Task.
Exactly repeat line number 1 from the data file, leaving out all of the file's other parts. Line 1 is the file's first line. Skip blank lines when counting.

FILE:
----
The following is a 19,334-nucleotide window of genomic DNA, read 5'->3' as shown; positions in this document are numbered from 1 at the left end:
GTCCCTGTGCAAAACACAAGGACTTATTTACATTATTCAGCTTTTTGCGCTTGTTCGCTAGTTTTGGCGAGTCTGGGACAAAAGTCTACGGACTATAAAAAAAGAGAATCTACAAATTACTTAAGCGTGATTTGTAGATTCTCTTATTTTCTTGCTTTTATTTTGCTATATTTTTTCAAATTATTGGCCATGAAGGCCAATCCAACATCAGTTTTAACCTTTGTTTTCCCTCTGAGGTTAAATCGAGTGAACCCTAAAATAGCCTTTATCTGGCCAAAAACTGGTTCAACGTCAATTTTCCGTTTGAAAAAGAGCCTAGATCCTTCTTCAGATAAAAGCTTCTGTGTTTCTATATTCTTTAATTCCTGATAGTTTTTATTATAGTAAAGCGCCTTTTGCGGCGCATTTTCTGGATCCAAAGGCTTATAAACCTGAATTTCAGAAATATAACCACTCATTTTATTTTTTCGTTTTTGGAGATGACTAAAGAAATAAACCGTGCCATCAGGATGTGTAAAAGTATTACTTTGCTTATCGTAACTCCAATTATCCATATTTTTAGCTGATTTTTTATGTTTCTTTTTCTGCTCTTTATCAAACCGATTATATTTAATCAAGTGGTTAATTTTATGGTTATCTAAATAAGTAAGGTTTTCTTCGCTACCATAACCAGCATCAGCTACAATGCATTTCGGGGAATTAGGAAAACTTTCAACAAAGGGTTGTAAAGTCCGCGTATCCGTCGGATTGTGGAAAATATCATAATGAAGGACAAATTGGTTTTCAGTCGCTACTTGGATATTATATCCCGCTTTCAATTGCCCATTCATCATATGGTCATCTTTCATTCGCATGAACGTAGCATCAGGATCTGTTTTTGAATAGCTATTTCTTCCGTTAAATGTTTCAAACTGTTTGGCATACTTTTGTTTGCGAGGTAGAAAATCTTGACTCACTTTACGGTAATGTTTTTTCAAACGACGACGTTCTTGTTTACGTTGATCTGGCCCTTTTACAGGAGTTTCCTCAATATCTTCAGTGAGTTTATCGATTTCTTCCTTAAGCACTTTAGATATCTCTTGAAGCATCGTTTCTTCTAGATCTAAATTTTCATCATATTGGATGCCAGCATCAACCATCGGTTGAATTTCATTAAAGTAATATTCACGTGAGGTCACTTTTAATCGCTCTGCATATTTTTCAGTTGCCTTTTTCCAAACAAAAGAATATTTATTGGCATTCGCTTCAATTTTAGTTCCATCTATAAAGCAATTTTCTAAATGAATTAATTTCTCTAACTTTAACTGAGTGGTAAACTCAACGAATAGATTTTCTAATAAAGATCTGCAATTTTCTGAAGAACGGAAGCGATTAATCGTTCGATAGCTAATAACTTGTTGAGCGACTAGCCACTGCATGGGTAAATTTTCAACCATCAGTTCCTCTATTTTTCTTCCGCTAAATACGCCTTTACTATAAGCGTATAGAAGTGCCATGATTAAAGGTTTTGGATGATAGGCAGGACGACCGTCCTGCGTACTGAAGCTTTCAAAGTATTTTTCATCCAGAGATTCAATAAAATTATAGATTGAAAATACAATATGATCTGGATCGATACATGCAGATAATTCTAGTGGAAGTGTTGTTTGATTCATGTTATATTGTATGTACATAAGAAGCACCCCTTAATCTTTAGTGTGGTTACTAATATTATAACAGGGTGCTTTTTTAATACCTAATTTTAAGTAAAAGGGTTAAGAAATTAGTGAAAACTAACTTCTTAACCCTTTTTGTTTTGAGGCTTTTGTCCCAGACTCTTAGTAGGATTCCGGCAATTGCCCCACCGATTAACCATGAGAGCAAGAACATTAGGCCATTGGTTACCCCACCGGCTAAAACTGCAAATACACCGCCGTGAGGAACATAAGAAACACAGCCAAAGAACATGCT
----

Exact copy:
The following is a 19,334-nucleotide window of genomic DNA, read 5'->3' as shown; positions in this document are numbered from 1 at the left end: